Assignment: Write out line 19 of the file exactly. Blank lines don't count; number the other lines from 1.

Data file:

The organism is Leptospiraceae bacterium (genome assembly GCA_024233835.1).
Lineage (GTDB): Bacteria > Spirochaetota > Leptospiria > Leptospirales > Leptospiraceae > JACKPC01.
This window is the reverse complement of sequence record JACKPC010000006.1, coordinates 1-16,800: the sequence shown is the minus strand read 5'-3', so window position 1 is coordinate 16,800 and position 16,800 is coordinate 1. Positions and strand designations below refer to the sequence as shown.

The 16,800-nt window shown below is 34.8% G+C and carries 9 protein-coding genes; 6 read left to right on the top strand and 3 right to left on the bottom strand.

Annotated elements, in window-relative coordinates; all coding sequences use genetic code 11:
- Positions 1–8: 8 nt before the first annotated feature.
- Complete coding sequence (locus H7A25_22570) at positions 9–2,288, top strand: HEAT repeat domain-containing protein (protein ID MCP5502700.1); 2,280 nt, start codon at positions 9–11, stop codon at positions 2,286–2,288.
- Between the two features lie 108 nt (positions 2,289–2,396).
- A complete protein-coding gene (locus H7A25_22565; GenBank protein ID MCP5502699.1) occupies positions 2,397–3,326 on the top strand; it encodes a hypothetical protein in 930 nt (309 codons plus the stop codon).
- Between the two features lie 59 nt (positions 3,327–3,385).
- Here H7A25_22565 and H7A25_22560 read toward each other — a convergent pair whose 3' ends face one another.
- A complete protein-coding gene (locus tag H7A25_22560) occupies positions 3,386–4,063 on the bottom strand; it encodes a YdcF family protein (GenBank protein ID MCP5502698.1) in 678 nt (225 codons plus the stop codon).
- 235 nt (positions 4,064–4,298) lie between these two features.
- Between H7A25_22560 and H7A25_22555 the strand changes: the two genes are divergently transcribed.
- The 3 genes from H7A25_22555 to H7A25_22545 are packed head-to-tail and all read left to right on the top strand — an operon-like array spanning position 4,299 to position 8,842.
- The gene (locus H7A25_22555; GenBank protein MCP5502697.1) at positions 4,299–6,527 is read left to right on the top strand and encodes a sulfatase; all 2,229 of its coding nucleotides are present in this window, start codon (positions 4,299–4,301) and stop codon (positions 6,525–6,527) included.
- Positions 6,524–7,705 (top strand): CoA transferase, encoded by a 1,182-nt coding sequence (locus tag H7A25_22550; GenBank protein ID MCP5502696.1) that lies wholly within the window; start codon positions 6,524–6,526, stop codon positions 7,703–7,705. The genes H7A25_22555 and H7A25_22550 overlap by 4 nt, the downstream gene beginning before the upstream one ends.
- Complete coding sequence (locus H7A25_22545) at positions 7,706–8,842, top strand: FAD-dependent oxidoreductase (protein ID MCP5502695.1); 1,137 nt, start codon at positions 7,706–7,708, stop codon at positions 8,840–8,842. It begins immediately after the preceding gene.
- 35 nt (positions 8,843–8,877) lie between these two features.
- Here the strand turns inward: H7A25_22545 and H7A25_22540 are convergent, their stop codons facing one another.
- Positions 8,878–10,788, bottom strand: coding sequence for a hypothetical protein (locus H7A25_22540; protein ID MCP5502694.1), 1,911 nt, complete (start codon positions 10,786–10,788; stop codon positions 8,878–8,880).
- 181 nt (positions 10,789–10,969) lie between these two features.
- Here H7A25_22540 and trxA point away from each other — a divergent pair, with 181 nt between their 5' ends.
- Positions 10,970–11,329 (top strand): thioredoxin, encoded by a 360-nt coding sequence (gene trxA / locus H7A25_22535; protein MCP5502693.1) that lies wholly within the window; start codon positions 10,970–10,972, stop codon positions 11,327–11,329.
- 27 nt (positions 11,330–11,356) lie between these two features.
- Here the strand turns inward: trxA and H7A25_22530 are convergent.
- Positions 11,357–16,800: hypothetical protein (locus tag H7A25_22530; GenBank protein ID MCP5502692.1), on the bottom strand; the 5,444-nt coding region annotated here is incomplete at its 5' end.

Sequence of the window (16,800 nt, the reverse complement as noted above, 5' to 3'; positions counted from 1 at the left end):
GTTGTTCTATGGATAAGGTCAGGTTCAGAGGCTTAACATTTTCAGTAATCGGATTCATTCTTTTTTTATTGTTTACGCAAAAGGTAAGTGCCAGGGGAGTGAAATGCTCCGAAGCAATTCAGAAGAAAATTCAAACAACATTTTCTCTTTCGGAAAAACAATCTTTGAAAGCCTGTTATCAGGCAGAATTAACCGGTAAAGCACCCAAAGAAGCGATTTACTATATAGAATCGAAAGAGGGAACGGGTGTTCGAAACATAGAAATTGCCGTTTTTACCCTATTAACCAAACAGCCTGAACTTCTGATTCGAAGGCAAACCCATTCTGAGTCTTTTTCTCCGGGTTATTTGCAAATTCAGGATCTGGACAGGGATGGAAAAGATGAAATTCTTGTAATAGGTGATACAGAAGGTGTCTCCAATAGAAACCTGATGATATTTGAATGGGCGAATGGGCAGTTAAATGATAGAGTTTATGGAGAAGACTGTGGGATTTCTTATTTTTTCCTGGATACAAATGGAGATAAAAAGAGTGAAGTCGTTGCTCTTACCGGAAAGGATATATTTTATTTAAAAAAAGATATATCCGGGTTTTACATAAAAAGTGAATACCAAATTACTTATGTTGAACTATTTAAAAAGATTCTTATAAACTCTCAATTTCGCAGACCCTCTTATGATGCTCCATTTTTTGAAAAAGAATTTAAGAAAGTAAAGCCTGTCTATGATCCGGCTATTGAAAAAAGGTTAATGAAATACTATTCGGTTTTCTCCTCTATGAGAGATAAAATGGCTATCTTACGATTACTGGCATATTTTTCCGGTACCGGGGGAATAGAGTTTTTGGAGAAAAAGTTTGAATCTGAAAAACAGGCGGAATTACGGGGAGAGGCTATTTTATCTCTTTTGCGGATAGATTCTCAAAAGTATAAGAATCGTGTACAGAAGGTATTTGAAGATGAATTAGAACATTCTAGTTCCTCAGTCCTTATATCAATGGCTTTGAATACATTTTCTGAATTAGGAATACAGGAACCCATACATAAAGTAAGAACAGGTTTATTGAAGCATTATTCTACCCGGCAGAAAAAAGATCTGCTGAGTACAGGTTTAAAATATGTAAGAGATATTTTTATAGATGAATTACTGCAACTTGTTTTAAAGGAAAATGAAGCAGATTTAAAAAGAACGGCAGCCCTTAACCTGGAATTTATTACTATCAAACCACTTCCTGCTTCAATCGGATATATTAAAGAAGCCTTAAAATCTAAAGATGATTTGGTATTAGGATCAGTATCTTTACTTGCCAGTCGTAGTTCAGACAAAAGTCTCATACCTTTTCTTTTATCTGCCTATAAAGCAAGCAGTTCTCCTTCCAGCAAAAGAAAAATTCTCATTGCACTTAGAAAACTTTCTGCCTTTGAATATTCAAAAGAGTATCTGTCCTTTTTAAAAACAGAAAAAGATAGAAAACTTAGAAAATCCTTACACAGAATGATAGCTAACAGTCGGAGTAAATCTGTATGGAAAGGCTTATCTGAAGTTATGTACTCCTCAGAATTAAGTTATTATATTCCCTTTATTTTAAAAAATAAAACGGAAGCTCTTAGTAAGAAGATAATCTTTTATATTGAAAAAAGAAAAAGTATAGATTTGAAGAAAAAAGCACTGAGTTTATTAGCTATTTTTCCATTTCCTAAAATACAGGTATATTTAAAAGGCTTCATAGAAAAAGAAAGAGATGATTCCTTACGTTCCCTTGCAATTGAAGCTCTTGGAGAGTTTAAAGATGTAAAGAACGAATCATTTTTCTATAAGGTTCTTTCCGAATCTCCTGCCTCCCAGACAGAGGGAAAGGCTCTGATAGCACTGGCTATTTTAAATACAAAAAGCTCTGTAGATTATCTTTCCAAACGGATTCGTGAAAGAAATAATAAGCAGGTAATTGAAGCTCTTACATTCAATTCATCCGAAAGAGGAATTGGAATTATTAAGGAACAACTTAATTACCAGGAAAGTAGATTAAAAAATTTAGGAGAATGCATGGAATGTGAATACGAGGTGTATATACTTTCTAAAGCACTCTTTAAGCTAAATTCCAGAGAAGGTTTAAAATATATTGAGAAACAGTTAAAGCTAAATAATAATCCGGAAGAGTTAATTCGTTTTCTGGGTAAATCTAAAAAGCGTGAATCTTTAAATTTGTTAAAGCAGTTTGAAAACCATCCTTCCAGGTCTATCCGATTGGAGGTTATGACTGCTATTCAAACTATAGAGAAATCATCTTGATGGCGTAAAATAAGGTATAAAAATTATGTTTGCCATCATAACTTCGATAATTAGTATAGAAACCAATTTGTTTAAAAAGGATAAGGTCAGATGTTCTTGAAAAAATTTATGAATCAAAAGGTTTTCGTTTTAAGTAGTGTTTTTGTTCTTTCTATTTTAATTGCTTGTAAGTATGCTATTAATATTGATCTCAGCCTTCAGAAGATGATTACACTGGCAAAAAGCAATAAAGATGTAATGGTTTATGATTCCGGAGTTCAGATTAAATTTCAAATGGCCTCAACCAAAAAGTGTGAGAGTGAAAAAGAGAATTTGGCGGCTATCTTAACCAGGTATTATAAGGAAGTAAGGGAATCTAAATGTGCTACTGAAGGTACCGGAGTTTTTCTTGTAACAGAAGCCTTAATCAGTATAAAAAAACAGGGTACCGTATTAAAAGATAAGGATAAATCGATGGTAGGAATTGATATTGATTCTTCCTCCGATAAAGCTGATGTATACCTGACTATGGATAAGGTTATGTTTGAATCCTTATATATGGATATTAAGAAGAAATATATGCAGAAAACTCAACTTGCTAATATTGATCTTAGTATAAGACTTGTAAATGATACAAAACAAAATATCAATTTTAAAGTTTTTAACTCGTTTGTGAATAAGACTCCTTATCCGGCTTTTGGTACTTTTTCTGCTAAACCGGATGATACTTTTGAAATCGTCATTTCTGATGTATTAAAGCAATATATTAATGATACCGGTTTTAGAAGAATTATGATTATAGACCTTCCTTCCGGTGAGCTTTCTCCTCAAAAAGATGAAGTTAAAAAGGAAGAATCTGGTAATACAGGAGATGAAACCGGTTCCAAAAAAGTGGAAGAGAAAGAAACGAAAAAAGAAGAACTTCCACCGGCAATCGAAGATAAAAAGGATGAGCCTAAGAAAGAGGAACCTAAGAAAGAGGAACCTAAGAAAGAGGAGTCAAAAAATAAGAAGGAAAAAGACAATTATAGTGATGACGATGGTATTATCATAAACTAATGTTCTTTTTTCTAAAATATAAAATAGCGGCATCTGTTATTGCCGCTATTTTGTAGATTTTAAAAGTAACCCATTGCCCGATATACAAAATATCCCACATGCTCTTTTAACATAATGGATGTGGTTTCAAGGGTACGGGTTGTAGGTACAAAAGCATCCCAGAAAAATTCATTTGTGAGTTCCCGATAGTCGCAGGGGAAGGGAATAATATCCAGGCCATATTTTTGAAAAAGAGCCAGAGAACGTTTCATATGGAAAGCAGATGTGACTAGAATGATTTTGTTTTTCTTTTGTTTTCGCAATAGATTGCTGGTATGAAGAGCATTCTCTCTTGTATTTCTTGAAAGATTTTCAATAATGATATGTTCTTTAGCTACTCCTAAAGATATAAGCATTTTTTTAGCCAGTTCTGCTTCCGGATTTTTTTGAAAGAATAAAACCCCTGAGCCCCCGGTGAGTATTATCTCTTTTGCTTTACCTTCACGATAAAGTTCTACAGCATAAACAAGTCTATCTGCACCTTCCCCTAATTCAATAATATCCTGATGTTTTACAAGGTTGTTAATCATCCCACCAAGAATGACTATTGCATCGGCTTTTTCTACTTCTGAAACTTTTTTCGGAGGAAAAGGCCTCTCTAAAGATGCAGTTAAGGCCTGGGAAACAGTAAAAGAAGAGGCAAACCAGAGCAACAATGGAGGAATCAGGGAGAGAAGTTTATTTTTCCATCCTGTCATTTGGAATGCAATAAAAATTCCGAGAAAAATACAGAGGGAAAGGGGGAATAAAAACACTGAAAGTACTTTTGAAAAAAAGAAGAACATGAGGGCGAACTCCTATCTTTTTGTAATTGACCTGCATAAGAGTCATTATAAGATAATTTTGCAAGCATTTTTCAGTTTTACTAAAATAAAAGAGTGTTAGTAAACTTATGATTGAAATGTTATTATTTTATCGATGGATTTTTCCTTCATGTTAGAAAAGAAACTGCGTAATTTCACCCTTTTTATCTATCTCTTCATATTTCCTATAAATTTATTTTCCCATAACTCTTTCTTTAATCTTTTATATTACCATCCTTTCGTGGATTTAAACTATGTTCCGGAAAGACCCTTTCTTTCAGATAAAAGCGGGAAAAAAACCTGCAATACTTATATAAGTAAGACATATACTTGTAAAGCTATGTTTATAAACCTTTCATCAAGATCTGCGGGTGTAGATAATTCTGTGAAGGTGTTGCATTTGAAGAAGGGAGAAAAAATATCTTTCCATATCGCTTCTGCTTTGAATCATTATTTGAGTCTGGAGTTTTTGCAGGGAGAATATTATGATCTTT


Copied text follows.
- 35 nt (positions 8,843–8,877) lie between these two features.